BIB: yes I agree, outright speed isn't the only barometer for best and I also agree that "best" is very subjective. And Piquet showed how a canny tortoise can overcome a reckless hare after he was compromised by his accident in 1987 and yet still secured the title. But if a driver is demonstrably slower than another they have quite a lot of work to do to make up that deficiency in other areas and I'm not sure I'd agree that Prost showed that he was better than Senna in any specific scenario.Fiki wrote:I do too, but I'm afraid I don't understand what you mean in your explanation.F1 MERCENARY wrote:I will ALWAYS put Prost ahead of Senna because with Prost, guys can say all the nonsensical things they want, but NO ONE EEEEEEVER didn't commit to a corner if they were contesting it against Prost.
Sometimes I wish I could see all the races from those years again and see whether my views on Senna would change. I mostly followed F1 via BBC with Murray and Hunt, and RTBF (French-speaking Belgian TV) and remember the interview Jackie Stewart had with Senna. I found Senna's answer deeply troubling. He got involved in more physical contact than was sporting, and certainly than was safe. It would be interesting to know what Senna thought about safety privately, but his attitude on track was one of extreme arrogance. The responsibility of avoiding an accident was put squarely in the hands of the other driver. So much for 'racing etiquette'.Zoue wrote:I don't recall Senna having more physical contact with other drivers more than anyone else. He was committed, certainly, but although he never gave way if he could help it I don't see how that's different from Alonso or Hamilton these days. Alesi famously showed that even a rookie driver need have nothing to fear if his balls were big enough.
I know I've said this before, but I think that were outright speed is concerned, Prost conceded very little to Senna. But where willingness to take enormous risks is concerned, there we have a clear winner in Senna.
In my estimation Senna is the fastest driver I have ever seen in action myself. But best isn't synonymous with speed only, though I think that the team that Senna's speed did make the team shift towards him rather than Prost. According to Lauda, the same thing happened to him when Prost proved to be the quicker man. The difference with Senna, is that both Lauda and Prost had very similar ways about going racing; they both looked to the car as the tool that had to deliver the result in the first place. Take the team focus off the driver whose method this is, and he is in trouble. Team focus is the prime reason why Prost left McLaren for Ferrari, and it was Nigel Mansell who suffered from the loss of team focus.Zoue wrote:Bottom line is that as good as Prost was he was fairly comprehensively beaten on track by Senna when they were team mates. I know some try to make out that Prost somehow avoided much mechanical mishap by being gentler on his car but that's more myth than anything actually proven. But Prost rarely had an answer to Senna's speed and without trying to diminish Prost's talent - he was definitely one of the all-time greats for me - it's hard to put him higher than someone he couldn't match and only managed to beat through retirements.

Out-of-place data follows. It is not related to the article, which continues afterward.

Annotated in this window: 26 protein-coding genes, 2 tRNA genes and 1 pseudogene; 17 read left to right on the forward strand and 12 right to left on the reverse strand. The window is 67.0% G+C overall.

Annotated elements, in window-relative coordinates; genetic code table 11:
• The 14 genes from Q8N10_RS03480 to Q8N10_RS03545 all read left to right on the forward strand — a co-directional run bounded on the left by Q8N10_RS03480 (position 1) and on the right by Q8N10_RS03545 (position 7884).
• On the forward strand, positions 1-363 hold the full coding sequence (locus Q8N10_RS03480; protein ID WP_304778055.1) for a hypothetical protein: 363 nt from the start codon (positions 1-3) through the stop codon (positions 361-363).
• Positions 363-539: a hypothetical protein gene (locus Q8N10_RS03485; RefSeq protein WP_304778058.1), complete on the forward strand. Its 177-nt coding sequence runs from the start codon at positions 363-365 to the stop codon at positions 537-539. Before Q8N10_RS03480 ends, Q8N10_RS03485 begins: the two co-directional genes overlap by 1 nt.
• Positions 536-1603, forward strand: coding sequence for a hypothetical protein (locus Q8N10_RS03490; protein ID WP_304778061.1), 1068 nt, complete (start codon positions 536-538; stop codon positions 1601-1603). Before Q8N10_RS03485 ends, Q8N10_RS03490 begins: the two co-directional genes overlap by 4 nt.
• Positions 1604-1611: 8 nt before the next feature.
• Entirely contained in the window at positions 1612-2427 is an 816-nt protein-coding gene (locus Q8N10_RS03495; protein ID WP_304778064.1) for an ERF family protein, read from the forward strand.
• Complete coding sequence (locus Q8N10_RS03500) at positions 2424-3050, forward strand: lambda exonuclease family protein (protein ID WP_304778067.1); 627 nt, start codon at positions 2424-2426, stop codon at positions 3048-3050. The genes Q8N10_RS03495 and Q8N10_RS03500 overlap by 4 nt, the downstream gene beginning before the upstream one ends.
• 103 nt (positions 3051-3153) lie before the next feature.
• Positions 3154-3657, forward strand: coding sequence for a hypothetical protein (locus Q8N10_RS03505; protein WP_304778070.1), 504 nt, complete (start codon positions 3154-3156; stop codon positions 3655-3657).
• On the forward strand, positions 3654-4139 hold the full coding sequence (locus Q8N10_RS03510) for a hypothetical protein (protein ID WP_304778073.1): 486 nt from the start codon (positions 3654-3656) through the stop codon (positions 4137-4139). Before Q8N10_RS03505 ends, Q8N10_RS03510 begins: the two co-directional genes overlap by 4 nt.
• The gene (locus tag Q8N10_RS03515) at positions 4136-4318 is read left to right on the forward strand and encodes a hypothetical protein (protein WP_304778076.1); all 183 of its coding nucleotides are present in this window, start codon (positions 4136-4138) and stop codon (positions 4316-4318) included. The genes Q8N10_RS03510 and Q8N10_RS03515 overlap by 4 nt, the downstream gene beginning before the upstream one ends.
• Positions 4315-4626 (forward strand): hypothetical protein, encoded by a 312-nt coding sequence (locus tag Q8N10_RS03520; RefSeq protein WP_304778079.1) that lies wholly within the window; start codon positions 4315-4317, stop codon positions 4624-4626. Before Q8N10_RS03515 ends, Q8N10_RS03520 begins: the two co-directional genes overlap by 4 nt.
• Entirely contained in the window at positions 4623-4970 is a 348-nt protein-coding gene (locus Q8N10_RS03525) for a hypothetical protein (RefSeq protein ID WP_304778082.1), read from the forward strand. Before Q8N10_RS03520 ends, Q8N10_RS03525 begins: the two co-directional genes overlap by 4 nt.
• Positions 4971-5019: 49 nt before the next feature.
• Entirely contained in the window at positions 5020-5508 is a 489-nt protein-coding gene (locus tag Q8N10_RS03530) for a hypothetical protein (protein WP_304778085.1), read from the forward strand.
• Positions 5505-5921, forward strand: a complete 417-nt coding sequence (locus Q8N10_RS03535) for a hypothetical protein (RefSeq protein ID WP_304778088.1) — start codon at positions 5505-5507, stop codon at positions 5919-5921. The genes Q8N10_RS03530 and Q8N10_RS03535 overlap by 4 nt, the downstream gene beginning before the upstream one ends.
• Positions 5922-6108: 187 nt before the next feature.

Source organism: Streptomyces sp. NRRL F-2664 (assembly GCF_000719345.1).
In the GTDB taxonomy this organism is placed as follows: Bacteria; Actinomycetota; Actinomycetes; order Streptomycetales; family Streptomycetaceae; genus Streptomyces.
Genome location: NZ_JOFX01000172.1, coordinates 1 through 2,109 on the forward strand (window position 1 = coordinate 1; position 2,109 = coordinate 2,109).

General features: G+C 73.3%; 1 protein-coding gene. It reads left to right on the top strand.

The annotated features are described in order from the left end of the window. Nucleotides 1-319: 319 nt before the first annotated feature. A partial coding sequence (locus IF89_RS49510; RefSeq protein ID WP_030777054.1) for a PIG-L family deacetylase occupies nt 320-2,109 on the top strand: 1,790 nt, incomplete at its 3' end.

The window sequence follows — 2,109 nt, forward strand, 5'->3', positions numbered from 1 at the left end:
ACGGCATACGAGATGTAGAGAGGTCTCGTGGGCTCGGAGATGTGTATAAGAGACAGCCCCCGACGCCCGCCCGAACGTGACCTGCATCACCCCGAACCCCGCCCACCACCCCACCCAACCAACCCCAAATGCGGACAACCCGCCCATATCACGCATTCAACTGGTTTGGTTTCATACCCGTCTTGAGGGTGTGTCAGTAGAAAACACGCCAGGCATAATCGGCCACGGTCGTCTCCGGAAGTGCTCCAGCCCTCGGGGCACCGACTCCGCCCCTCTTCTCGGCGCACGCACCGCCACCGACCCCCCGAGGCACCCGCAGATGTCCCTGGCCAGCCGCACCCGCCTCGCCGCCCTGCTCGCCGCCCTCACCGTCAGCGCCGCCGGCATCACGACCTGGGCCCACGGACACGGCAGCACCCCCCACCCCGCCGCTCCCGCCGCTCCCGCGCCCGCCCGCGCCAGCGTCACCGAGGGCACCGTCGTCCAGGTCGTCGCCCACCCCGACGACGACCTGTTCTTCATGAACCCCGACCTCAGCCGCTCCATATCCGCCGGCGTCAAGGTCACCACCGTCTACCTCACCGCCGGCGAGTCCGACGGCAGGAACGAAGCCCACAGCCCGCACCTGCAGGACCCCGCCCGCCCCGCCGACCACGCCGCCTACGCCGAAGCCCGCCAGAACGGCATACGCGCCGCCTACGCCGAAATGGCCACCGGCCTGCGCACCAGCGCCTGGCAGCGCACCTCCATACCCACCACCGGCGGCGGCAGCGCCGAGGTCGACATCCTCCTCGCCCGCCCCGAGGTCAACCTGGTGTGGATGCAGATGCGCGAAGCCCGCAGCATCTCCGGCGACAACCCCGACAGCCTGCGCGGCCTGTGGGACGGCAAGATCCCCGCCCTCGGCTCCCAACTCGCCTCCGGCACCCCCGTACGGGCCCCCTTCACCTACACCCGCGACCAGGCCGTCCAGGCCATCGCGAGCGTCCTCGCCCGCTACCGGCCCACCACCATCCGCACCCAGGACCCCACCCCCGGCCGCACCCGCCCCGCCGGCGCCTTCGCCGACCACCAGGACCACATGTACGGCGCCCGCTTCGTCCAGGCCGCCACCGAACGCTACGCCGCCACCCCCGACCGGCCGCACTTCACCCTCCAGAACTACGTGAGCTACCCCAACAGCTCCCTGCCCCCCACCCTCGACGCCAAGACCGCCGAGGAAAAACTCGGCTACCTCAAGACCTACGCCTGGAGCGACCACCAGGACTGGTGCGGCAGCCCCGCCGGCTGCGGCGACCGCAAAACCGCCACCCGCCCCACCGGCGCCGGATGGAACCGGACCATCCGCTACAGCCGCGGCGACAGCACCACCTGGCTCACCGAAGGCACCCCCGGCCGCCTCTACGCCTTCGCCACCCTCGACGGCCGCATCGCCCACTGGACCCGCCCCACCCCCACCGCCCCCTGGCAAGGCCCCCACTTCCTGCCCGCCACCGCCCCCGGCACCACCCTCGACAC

I honestly don't believe there really is a bottom line when deciding who is 'best'. It certainly doesn't do to only put outright speed there.
But at the same time I think sometimes Senna's "will to win" tends to be over-exaggerated and ends up with him sounding like some dangerous wild man you wouldn't want to be anywhere near and I don't think that's true at all. He was a very competent driver and for the majority of the time I don't think it could be said that he was reckless. People tended to move aside because he was so much faster than them anyway, bit like they used to do with Schumacher